Scale-up of HIV Viral Load Monitoring--Seven Sub-Saharan African Countries

MMWR Morb Mortal Wkly Rep. 2015 Nov 27;64(46):1287-90. doi: 10.15585/mmwr.mm6446a3.


To achieve global targets for universal treatment set forth by the Joint United Nations Programme on human immunodeficiency virus (HIV)/acquired immunodeficiency syndrome (AIDS) (UNAIDS), viral load monitoring for HIV-infected persons receiving antiretroviral therapy (ART) must become the standard of care in low- and middle-income countries (LMIC) (1). CDC and other U.S. government agencies, as part of the President's Emergency Plan for AIDS Relief, are supporting multiple countries in sub-Saharan Africa to change from the use of CD4 cell counts for monitoring of clinical response to ART to the use of viral load monitoring, which is the standard of care in developed countries. Viral load monitoring is the preferred method for immunologic monitoring because it enables earlier and more accurate detection of treatment failure before immunologic decline. This report highlights the initial successes and challenges of viral load monitoring in seven countries that have chosen to scale up viral load testing as a national monitoring strategy for patients on ART in response to World Health Organization (WHO) recommendations. Countries initiating viral load scale-up in 2014 observed increases in coverage after scale-up, and countries initiating in 2015 are anticipating similar trends. However, in six of the seven countries, viral load testing coverage in 2015 remained below target levels. Inefficient specimen transport, need for training, delays in procurement and distribution, and limited financial resources to support scale-up hindered progress. Country commitment and effective partnerships are essential to address the financial, operational, technical, and policy challenges of the rising demand for viral load monitoring.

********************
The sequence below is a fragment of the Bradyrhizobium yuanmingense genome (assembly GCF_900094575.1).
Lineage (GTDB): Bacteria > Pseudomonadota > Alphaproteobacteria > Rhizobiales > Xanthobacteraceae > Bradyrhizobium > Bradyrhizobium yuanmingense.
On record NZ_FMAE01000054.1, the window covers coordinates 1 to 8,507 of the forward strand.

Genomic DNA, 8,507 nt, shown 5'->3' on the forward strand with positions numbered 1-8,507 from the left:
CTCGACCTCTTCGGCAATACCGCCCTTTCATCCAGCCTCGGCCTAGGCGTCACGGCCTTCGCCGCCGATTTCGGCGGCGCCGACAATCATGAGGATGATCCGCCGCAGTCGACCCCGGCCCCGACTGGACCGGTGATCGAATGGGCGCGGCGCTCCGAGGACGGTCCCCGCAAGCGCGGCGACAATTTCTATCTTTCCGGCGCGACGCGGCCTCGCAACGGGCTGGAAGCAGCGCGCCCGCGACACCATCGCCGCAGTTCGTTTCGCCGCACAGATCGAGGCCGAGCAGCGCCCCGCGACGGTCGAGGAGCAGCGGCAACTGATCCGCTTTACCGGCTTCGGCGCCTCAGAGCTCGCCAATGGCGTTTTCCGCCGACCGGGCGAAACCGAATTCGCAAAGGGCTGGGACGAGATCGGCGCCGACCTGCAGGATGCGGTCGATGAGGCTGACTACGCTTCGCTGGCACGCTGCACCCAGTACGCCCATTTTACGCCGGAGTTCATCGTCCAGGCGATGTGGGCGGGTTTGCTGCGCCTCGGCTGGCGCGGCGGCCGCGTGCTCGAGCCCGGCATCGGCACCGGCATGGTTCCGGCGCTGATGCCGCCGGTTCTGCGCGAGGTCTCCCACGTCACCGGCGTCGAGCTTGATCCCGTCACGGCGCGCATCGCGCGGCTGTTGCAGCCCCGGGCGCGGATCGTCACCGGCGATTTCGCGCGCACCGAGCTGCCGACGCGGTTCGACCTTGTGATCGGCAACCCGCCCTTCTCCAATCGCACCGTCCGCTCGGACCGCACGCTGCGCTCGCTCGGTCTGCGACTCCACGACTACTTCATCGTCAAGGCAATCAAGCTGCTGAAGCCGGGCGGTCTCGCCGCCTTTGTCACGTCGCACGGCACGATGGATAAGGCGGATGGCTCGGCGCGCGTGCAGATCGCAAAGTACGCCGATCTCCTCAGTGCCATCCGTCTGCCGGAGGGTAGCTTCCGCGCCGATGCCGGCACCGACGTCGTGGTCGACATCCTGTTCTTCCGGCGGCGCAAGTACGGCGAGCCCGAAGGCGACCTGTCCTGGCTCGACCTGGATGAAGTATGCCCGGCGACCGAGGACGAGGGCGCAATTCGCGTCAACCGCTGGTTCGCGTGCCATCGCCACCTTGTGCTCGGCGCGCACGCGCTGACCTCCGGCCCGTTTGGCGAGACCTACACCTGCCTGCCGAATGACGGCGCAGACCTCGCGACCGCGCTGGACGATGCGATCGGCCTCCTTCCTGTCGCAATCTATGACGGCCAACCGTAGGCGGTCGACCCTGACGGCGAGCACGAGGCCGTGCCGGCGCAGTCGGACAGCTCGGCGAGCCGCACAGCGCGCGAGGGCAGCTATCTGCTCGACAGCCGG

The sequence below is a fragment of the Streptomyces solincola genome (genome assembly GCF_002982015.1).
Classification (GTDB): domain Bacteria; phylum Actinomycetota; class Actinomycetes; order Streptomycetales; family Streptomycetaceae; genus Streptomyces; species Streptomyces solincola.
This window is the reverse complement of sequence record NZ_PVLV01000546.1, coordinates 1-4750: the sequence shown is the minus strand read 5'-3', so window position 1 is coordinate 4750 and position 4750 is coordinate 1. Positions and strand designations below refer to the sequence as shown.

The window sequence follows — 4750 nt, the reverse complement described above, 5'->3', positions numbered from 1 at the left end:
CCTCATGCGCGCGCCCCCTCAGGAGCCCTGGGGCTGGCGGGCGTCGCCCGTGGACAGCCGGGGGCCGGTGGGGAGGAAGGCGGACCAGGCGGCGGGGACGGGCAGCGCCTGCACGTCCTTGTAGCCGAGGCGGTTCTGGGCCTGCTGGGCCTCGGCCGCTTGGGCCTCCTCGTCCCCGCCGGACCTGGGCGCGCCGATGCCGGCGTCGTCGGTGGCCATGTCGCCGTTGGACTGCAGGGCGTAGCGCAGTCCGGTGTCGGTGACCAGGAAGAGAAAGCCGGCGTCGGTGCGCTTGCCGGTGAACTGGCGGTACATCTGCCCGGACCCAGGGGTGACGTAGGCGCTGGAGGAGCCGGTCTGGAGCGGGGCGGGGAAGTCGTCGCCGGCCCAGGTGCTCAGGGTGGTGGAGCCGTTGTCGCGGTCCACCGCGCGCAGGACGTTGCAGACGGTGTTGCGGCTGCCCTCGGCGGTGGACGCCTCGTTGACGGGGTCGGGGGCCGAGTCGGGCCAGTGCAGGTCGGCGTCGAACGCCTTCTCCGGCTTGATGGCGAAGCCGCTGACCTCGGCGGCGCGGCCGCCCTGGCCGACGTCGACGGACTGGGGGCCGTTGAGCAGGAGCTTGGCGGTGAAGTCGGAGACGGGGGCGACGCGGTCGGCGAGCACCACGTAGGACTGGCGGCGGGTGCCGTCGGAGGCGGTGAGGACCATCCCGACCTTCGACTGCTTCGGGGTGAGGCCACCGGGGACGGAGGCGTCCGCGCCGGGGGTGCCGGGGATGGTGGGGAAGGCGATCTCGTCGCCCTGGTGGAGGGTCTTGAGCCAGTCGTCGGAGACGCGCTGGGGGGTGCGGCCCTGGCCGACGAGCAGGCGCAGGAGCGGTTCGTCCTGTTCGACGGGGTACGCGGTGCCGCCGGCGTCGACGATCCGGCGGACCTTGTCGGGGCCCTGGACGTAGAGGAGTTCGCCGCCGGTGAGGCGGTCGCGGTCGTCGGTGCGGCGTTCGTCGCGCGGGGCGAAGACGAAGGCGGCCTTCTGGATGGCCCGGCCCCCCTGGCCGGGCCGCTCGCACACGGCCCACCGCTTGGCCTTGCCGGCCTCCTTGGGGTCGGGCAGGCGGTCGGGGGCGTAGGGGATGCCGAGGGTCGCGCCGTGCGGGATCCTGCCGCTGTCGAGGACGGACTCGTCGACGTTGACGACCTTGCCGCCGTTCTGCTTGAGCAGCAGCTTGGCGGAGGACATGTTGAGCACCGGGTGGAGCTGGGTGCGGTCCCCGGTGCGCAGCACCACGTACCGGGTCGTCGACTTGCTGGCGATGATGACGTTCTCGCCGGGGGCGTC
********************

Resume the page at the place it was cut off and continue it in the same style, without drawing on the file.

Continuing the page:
MeSH terms

  • Africa South of the Sahara
  • Anti-HIV Agents / therapeutic use
  • HIV Infections / drug therapy
  • HIV Infections / virology*
  • Humans
  • Population Surveillance*
  • Viral Load*


  • Anti-HIV Agents